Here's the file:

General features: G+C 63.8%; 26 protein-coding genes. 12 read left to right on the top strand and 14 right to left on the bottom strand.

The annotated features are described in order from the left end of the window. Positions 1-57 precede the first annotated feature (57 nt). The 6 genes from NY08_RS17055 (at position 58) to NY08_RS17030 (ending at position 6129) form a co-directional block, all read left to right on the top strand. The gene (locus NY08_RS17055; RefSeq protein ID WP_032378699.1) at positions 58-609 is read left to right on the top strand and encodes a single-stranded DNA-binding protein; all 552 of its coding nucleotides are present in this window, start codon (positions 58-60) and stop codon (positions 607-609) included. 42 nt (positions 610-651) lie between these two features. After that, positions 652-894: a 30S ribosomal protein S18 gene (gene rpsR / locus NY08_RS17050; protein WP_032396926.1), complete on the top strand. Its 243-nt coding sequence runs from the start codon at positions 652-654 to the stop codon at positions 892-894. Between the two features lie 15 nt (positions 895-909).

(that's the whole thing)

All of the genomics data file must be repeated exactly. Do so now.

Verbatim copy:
General features: G+C 63.8%; 26 protein-coding genes. 12 read left to right on the top strand and 14 right to left on the bottom strand.

The annotated features are described in order from the left end of the window. Positions 1-57 precede the first annotated feature (57 nt). The 6 genes from NY08_RS17055 (at position 58) to NY08_RS17030 (ending at position 6129) form a co-directional block, all read left to right on the top strand. The gene (locus NY08_RS17055; RefSeq protein ID WP_032378699.1) at positions 58-609 is read left to right on the top strand and encodes a single-stranded DNA-binding protein; all 552 of its coding nucleotides are present in this window, start codon (positions 58-60) and stop codon (positions 607-609) included. 42 nt (positions 610-651) lie between these two features. After that, positions 652-894: a 30S ribosomal protein S18 gene (gene rpsR / locus NY08_RS17050; protein WP_032396926.1), complete on the top strand. Its 243-nt coding sequence runs from the start codon at positions 652-654 to the stop codon at positions 892-894. Between the two features lie 15 nt (positions 895-909).